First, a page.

Notating Affect!?

A Consensual Elucidation

"'Panther Moderns,' he said to the Hosaka, removing the trodes. 'Five minute precis.'"

* * *

And so in Neuromancer William Gibson introduces the concept of an autonomous intelligent agent that can scan video data archives and return with a report on a particular subject, which (most importantly) may be set to a desired length of time.

Of course autonomous intelligent agents have been in various stages of existence and development for a long time. The ability of an agent to successfully accomplish the task above lies primarily in the emerging semantic web, in which the meanings of data and information on the web is explicitly defined such that it may be better understood and connected by human and machine agents. In other words, many of the pieces are in place or are being designed now for the Hosakas of the future.

At least when it comes to simple news reports. What about in sport?

(Carolina Panthers, Pitt Panthers, Black Panthers: database entries in the semantic web.)

We see this type of temporal compression take place all the time: Sportscenter, league-produced weekly news shows, plays of the week, plays of the year, plays of the century. Raptors NBA TV has a feature called Game in an Hour, in which they edit out all the "boring" parts of the original game (usually 2 1/2 hours in length, including commercials) so that it will fit in a one-hour TV slot (including commercials).

But what if I want 14 minutes of footage? Or if I tell my Hosaka I want a 5-minute precis?

(Or if the human editors become cost-prohibitive for the manufacture of sporting spectacle?)

As discussed earlier, professional sport is at its core about the commodified manufacture of affect through uncertainty of outcome. Hence it is not as simple as saying get 5 minutes of video from the game — which 5 minutes is important as well. This is not simply a problem of semantics, as we can, in basketball for example, determine significant events by asking filters to just extract those baskets in which the lead changed hands between teams. Rather, it is a problem of affect: which highlights generated the greatest qualities of felt intensity?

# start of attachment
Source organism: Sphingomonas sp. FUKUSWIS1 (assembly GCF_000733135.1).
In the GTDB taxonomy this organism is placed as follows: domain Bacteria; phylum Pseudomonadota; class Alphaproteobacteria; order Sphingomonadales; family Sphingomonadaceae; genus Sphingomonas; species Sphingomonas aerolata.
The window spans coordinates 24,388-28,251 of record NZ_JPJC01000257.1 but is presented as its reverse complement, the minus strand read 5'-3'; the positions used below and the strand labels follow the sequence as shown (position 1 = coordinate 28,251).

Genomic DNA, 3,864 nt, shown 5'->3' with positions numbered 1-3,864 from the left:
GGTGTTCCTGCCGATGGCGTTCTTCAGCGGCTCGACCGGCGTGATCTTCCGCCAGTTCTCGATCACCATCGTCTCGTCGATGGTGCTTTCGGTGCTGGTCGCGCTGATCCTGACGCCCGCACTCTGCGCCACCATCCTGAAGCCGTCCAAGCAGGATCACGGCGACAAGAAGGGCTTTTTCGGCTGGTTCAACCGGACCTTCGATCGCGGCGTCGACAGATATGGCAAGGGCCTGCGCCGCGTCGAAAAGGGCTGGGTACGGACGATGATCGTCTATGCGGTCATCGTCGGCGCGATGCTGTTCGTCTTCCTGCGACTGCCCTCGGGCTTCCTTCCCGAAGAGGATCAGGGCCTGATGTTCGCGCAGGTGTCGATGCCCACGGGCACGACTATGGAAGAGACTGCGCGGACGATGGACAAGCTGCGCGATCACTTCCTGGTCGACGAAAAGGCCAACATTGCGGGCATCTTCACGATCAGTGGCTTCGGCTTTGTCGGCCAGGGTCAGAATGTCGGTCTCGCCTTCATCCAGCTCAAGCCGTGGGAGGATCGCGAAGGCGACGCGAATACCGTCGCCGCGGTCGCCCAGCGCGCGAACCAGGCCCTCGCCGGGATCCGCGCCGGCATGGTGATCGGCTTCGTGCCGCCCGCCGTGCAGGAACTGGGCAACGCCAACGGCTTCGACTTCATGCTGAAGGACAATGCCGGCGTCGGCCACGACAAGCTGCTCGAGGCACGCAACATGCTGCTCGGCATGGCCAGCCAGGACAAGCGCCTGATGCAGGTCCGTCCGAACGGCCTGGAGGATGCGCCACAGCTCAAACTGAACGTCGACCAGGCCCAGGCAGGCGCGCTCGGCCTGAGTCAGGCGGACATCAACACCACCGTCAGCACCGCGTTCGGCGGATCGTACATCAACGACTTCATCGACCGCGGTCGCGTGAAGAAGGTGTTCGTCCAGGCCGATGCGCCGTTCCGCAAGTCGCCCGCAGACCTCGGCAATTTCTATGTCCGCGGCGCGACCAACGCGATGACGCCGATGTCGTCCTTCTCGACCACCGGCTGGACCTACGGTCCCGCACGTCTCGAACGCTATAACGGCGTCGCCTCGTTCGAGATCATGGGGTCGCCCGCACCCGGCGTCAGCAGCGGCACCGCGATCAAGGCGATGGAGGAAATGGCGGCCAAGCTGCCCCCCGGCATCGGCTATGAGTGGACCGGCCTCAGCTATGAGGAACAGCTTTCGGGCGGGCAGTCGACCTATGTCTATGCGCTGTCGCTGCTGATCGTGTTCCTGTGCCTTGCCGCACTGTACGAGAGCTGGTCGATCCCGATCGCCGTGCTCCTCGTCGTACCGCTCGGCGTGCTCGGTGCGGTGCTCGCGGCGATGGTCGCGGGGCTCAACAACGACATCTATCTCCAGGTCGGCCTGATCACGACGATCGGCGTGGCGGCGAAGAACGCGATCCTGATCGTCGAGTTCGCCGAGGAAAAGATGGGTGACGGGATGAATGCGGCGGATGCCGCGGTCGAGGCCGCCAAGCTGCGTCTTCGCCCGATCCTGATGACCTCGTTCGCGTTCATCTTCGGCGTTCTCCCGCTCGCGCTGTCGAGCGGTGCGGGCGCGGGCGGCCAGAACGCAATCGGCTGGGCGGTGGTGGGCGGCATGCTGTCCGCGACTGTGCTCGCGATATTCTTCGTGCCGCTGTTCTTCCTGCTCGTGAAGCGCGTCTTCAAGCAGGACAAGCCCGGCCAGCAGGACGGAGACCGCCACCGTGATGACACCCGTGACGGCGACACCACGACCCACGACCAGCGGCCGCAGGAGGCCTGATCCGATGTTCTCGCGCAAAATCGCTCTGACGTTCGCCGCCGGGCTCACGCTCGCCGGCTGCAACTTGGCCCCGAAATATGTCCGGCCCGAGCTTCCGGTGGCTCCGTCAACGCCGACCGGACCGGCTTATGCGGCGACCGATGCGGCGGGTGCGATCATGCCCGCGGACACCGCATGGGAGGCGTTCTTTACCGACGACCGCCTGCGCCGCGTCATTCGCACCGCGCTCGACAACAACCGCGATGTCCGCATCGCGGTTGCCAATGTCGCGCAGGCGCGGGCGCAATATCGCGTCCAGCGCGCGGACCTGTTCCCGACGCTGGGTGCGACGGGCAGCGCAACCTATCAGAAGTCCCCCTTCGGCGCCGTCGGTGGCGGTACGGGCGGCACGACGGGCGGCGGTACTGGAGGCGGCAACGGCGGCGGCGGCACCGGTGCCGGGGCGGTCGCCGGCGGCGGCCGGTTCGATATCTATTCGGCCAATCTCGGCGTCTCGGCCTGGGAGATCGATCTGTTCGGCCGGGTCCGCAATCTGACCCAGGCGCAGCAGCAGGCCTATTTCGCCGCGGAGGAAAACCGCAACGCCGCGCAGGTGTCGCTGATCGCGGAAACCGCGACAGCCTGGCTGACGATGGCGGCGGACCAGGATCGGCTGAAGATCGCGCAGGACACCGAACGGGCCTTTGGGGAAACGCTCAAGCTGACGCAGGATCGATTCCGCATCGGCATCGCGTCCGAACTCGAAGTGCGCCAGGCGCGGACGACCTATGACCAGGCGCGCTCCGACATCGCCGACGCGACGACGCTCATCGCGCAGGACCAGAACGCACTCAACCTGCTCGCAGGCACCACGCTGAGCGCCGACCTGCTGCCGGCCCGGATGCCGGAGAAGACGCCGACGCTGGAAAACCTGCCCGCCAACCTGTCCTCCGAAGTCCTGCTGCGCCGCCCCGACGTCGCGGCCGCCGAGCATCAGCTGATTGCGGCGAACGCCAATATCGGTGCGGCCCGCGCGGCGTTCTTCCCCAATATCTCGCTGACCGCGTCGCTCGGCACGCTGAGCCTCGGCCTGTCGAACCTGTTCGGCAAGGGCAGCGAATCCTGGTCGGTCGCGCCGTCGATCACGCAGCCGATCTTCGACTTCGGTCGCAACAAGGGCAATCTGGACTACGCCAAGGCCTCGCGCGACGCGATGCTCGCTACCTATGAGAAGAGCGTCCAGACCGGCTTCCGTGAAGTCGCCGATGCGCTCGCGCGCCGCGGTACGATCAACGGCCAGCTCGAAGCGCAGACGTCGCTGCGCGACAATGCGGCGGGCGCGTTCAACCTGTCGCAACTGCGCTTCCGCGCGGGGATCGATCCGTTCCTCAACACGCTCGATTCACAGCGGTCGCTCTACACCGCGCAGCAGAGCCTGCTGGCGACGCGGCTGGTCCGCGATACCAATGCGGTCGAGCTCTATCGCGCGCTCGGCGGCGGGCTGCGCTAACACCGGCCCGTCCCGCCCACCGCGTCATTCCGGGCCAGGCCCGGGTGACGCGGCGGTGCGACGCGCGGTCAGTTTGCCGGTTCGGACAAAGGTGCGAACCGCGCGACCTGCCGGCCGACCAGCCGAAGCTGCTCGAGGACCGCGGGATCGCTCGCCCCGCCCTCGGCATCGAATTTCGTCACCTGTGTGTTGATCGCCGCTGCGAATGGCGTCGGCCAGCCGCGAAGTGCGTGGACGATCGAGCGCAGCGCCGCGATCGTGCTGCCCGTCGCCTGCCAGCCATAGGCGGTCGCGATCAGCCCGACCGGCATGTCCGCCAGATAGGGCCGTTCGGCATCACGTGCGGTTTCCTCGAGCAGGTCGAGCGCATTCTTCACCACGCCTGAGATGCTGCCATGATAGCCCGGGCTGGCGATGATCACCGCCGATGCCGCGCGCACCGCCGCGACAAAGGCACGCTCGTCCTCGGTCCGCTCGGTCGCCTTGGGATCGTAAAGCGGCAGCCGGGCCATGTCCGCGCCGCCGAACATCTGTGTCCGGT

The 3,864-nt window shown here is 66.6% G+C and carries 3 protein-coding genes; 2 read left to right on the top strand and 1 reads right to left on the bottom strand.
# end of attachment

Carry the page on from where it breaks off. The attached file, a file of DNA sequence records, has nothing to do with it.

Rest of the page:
It is not simply a problem of notation, of saying what happened during the game action. There is a quality component (or sign value) for each element of the game that is captured in the statistical flow. How to communicate that to the Hosaka?

Chess offers us a clue. As we have discussed earlier, chess is a game with a highly striated playing space, with pieces that are ranked and coded in such a way that they may only circulate in a constrained, prescribed fashion. Hence we are able to notate a game alphanumerically in such a way that it is easily understood by a computer: in algebraic form, The white king commands his owne knight into the third house before his owne bishop becomes Nf3. These notations constitute the facts of the game, the objective record of what piece moved where and in what sequence. They form the incontrovertible fabric of the game in its archival form.

But there is an element to chess notation that is more subjective in nature. This is not subjective in the sense of a judgment as to if or how a particular statistic should be assessed, but rather subjective in the sense of an aesthetic or emotional consideration layered upon the objective facts of movement.

When archiving a chess game one can notate — or literally punctuate — a particularly brilliant move by appending an exclamation mark to the original notation of the move (ie. Nf3!). In the rare case of an exceptionally brilliant move, one adds a second exclamation mark (Nf3!!). Similarly, in the case of a dubious or questionable move one appends a question mark (Nf3?) or two (Nf3??).

So who determines the aesthetic quality of a particular chess move? For now suffice it to say that this responsibility lies with the "expert" authority who is notating the game.

Returning to our original question about autonomous intelligent agents that can scan the data archives and return a video report of any desired length, how might we accomplish this with a more fluid sport such as basketball?

First we need to be able to merge the video data feed with the statistical data feed such that the former may be tagged for cutting along any desired parameter. Extract all Raptor three-point baskets or all LeBron James shots from further than 15 feet, or just those baskets when the lead changed hands between teams.

This technology currently exists.

So the hypothetical Hosaka can now extract the requisite amount of video footage for a customized report, but if the specifics of the footage have not been clearly articulated at the outset (in other words, 'five minute precis'), then the Hosaka cannot determine which footage should be used. For this we need a third feed of data, one that captures a representation of the affect felt by the spectator of the game in real-time.

Though chess provides us a model of this subjective notation it suffers in that it represents an individual, "expert" point of view. The affect of the sporting experience, on the other hand, is that of the crowd and hence its notation is likely to be sourced in such a fashion, indeed, crowdsourced.

Courtesy of CNN